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PHH MTGE. CORP. v. Ramsey | OH Appeals Court “affidavits and exhibits submitted in connection with plaintiff’s SJ motion reveal genuine issues of material fact”

PHH MTGE. CORP. v. Ramsey | OH Appeals Court “affidavits and exhibits submitted in connection with plaintiff’s SJ motion reveal genuine issues of material fact”


2012 Ohio 672

PHH Mortgage Corporation fka Cendent Mortgage Corporation dba Coldwell Banker Mortgage, Plaintiff-Appellee,
v.
Andrew Ramsey et al., Defendants-Appellants.

 

No. 11AP-559.
Court of Appeals of Ohio, Tenth District, Franklin County. 

Rendered on February 21, 2012.
Lerner, Sampson & Rothfuss, and Patricia K. Block, for appellee.Goldman & Rosenthal, and Lee S. Rosenthal, for appellants.

DECISION

BRYANT, J.

{¶ 1} Defendants-appellants, Andrew Ramsey and Precision Real Estate Group, LLC, appeal from a judgment of the Franklin County Court of Common Pleas that granted the summary judgment motion of plaintiff-appellee, PHH Mortgage Corporation fka Cendent Mortgage Corporation dba Coldwell Banker Mortgage, entered judgment for plaintiff in the principal balance of $53,956.13 plus interest, determined plaintiff to be the first lien on the property subject of the mortgage, and ordered foreclosure on the subject premises. Defendants assign a single error:

The Trial Court committed error when it granted Summary Judgment to Appellee because Appellants presented evidence of genuine issues of material fact to be litigated.

Because genuine issues of material fact preclude granting summary judgment to plaintiff, we reverse.

I. Facts and Procedural History

{¶ 2} Plaintiff filed a complaint on November 10, 2009 against, among others, defendant Andrew Ramsey. Count One of the complaint alleged defendant owed plaintiff $53,956.13, together with interest at the rate of 7.00500 percent per year from July 1, 2009 as a result of his default on a note of which plaintiff was the holder. Count Two sought to reform the mortgage securing the note to correct a scrivener’s error, and Count Three asked the court not only to declare plaintiff to be the first lien on the property but to foreclose on the mortgage.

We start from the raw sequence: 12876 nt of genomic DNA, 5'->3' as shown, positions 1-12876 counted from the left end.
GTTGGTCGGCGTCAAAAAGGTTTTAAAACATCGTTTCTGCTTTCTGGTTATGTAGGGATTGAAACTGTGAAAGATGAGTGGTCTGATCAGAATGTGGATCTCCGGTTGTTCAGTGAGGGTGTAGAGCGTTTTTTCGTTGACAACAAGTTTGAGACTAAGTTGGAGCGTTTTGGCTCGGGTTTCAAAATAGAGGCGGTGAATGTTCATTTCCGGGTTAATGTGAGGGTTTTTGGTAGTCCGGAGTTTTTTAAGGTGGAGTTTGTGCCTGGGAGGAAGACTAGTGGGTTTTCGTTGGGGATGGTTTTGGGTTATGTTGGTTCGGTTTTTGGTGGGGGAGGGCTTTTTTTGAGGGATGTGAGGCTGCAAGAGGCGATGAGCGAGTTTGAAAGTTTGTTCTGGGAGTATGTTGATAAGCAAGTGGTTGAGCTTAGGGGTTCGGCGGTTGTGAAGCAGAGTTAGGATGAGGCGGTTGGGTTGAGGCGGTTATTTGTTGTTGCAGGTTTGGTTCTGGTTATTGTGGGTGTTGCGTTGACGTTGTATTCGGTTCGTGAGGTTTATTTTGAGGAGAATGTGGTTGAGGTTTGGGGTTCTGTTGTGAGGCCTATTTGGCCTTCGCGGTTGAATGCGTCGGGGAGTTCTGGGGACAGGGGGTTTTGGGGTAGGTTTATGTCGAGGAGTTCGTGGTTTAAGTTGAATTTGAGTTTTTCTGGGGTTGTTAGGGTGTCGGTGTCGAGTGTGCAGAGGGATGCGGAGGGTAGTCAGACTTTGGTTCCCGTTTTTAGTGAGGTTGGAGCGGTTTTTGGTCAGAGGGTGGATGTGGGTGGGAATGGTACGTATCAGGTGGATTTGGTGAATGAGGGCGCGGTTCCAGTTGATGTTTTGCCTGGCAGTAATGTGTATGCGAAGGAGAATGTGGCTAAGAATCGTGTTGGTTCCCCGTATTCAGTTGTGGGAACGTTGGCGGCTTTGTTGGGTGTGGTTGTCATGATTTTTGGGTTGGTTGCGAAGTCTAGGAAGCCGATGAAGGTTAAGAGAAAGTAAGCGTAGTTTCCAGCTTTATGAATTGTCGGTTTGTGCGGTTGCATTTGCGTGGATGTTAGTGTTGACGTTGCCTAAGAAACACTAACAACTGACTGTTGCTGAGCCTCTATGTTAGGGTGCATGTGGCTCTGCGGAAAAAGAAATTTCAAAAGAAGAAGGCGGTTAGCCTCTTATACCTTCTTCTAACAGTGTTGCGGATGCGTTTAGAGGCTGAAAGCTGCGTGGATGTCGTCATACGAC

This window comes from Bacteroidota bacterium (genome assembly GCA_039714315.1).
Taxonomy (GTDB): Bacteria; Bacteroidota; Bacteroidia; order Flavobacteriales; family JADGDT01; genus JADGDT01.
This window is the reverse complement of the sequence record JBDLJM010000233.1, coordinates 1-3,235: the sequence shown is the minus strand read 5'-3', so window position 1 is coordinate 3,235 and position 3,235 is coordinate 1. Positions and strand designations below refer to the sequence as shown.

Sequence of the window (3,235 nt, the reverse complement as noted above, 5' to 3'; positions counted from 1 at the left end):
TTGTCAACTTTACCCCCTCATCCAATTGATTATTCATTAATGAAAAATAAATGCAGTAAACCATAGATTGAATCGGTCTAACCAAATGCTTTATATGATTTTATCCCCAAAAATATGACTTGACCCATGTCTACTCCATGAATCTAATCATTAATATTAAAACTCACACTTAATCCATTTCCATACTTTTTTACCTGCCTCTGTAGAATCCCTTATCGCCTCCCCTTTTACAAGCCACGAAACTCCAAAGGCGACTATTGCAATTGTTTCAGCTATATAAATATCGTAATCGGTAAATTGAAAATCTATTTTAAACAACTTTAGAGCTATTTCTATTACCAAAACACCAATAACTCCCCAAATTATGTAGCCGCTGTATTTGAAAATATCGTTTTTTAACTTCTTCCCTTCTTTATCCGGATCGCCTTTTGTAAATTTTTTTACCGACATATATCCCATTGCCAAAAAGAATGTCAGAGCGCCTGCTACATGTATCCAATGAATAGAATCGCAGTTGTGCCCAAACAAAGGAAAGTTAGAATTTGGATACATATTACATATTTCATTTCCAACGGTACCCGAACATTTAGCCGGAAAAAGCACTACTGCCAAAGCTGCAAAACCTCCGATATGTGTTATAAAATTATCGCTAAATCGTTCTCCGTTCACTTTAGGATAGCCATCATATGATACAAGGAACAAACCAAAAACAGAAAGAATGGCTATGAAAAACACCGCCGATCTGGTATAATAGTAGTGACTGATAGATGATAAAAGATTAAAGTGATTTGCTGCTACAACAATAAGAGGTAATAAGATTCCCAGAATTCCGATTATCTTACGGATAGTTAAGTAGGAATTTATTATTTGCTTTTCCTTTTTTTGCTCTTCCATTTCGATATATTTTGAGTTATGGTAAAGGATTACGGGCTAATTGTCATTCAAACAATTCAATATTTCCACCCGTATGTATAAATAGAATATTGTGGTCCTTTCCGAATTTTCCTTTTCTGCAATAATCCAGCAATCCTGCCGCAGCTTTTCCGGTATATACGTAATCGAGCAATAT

{¶ 3} After Precision Real Estate Group, LLC was added as a defendant, both defendants filed a joint answer to plaintiff’s complaint on April 27, 2010. Plaintiff responded to their answer with a motion for summary judgment filed on July 16, 2010; on the same date, plaintiff sought default judgment against those parties who had not filed an answer to the complaint. Before responding to plaintiff’s motion for summary judgment, defendants sought and were granted leave to file a counterclaim against plaintiff. They followed the counterclaim with a memorandum opposing plaintiff’s motion for summary judgment.

{¶ 4} On November 18, 2010, the trial court referred the case to mediation and vacated the scheduled trial date pending the outcome of mediation. When mediation proved unsuccessful, the court rescheduled the matter for trial. With leave of court, plaintiff filed a renewed motion for summary judgment on its complaint and defendants’ counterclaim.

{¶ 5} After the parties briefed the motion, the trial court filed an entry on May 27, 2011, determining no genuine issue of material fact existed and plaintiff was entitled to judgment and foreclosure as a matter of law. Accordingly, the trial court granted plaintiff summary judgment, entered a decree in foreclosure, reformed plaintiff’s mortgage and deed, and dismissed with prejudice defendants’ counterclaim.

II. Summary Judgment—Genuine Issues of Material Fact

{¶ 6} Defendants’ single assignment of error asserts the trial court wrongly granted plaintiff summary judgment because genuine issues of material fact exist to be resolved at trial.

A. Applicable Law

{¶ 7} An appellate court’s review of summary judgment is conducted under a de novo standard. Coventry Twp. v. Ecker, 101 Ohio App.3d 38, 41 (9th Dist.1995); Koos v. Cent. Ohio Cellular, Inc., 94 Ohio App.3d 579, 588 (8th Dist.1994). Summary judgment is proper only when the parties moving for summary judgment demonstrate: (1) no genuine issue of material fact exists, (2) the moving parties are entitled to judgment as a matter of law, and (3) reasonable minds could come to but one conclusion and that conclusion is adverse to the party against whom the motion for summary judgment is made, that party being entitled to have the evidence most strongly construed in its favor. Civ.R. 56; State ex rel. Grady v. State Emp. Relations Bd., 78 Ohio St.3d 181 (1997).

B. Affidavit

{¶ 8} In responding to plaintiff’s summary judgment motion, Ramsey admitted to being the obligor on the note and mortgage attached to plaintiff’s complaint but stated payments were current through July 2009 under the terms of the note and mortgage. According to the affidavit, he “always made [his] payments online.” (Affidavit, ¶ 3.)

{¶ 9} As Ramsey’s affidavit explained, he attempted to make his August payment electronically, or online, on August 3, 2009 but received an online response that plaintiff was not able to process his payment at that time. He again attempted to pay online on August 6 and 10 but again received the response that plaintiff was unable to process the payment. Ramsey attached to his affidavit the responses received online.